The scp command in linux is used to securely copy (scp – secure copy) files and folders from one linux server to another. The basic structure of the scp command is as follows:
scp source target
scp username@source_servername_or_ip:/path/to/file_or_directory location/to/copy/file_or_folder/to
When you run the above command from the target directory, you will be prompted to type the password for the username on the source server. The username should have at least read privileges to the file_or_folder you are trying to copy.
To copy to the current directory location, you can just specify a ‘.’ as below:
scp username@source_servername_or_ip:/path/to/file_or_directory .
To copy an entire directory, use the following command:
scp -r username@source_servername_or_ip:/path/to/directory .
Sometimes when you create a dar file from a higher version of composer, and try to install that dar file with an earlier version, the dar deployer shows an error:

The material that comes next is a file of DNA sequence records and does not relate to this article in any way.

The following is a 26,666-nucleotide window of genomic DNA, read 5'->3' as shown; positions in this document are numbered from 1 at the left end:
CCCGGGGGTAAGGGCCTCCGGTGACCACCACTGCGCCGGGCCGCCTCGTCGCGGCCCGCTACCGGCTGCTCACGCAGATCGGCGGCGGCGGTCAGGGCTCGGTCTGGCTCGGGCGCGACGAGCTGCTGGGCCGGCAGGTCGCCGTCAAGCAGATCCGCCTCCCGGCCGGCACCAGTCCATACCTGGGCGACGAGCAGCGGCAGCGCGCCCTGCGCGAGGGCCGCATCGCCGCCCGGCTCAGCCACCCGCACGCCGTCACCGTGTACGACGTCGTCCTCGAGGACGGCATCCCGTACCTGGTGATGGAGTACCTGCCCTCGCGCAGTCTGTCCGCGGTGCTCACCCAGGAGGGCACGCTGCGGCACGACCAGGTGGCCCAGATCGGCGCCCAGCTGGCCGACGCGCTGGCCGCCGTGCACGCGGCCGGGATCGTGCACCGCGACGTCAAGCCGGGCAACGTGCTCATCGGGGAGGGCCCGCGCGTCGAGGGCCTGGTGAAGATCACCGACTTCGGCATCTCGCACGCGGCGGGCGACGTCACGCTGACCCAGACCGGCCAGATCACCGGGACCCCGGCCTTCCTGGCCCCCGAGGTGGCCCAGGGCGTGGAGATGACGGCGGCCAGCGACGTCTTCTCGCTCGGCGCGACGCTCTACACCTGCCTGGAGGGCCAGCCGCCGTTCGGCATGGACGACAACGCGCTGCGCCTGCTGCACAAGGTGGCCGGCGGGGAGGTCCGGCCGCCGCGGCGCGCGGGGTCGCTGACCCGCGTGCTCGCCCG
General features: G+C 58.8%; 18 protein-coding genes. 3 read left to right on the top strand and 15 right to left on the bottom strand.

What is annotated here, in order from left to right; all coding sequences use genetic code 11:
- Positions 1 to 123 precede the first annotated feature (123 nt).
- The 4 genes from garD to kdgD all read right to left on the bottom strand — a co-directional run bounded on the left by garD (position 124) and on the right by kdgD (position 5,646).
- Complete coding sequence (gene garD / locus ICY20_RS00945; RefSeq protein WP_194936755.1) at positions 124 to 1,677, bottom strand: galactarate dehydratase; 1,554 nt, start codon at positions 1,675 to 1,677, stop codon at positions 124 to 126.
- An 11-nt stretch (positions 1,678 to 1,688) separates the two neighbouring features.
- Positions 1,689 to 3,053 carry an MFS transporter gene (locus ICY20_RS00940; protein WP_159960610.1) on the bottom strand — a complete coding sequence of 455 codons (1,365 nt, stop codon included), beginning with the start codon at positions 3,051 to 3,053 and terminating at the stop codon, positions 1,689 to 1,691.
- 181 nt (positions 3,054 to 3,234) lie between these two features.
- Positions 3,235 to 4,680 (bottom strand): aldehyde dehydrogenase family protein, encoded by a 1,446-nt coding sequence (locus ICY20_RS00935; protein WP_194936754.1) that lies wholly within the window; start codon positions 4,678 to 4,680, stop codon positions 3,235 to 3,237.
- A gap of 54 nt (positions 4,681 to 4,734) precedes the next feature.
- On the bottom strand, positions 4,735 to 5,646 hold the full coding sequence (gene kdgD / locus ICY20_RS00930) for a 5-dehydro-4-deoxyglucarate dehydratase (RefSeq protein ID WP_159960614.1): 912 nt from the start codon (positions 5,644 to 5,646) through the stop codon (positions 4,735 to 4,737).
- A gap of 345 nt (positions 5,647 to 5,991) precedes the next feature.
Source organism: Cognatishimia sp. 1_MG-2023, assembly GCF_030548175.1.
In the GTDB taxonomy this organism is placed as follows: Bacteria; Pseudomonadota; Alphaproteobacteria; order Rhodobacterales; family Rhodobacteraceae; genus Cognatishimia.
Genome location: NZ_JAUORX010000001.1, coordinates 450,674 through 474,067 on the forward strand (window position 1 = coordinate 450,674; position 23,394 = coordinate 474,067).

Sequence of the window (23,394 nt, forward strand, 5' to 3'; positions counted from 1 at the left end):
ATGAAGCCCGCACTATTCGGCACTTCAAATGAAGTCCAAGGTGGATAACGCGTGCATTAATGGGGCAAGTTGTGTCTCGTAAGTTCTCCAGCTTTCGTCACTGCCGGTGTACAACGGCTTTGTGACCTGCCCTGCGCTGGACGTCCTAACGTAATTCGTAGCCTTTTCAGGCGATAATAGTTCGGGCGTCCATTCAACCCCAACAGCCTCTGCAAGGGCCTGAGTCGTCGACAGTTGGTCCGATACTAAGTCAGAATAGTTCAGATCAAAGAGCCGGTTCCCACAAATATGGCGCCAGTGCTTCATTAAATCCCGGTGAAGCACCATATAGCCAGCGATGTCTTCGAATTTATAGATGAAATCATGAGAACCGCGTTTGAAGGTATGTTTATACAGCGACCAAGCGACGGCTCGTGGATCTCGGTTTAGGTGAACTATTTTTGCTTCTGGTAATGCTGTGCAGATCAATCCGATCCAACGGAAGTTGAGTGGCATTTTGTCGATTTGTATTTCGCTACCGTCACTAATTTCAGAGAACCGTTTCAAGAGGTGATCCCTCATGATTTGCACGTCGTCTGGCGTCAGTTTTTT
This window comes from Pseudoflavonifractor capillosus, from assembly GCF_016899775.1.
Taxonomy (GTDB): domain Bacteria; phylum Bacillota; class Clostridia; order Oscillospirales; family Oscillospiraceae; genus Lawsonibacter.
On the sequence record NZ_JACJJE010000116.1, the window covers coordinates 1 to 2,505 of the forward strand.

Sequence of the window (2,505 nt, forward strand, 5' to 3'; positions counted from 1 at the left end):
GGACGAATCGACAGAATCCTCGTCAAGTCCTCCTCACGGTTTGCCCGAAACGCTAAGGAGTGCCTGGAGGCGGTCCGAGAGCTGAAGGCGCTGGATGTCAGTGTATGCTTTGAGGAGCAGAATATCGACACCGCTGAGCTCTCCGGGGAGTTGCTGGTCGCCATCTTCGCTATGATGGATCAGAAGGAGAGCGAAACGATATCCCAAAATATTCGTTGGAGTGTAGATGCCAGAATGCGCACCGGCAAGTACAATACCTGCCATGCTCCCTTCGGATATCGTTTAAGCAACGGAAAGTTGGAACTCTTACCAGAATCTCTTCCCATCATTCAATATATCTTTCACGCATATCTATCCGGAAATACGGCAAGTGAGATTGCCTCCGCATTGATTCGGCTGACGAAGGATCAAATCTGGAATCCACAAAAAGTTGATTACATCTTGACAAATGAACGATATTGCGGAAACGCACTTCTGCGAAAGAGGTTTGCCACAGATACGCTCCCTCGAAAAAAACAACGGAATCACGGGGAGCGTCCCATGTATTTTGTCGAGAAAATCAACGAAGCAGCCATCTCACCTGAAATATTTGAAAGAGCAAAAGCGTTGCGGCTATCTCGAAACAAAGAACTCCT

This is easily fixed. Open the dar in a program like PKZip, or unzip the dar. There is a version.ini file in the root folder. Comment out the version information:
Just put a # before the above line and save it back to the dar.
Here is a way to truncate a log file on linux:
cp /dev/null file_to_truncate.log
To switch user when you are in the sudoers list:
sudo su - username
Linux will then ask you to type your password (not the user you are switching to, but the user you are logged in as). You can always do whoami to check who you are running the command as
When doing a find command, like the following, if you do not have sufficient permissions, you will get a lot of “permission denied” messages. This sometimes drowns out the few lines where you actually get a hit. One way to avoid that is to add the following to the command:
find / -name filename.txt 2>/dev/null
The 2 in the above command is the error output which is redirected to /dev/null, effectively suppressing your error messages. This way you will only see the successful paths where the file does exist and you have permissions.
Users were getting the following error just after logging in to D2:
The object id of the object appeared in the log file. Since that object was a dm_audit_trail object for a test object, I deleted the object using the following API command:
This resolved the error.
To check entropy:
To increase entropy:
rngd -r /dev/urandom -o /dev/random -b -t 1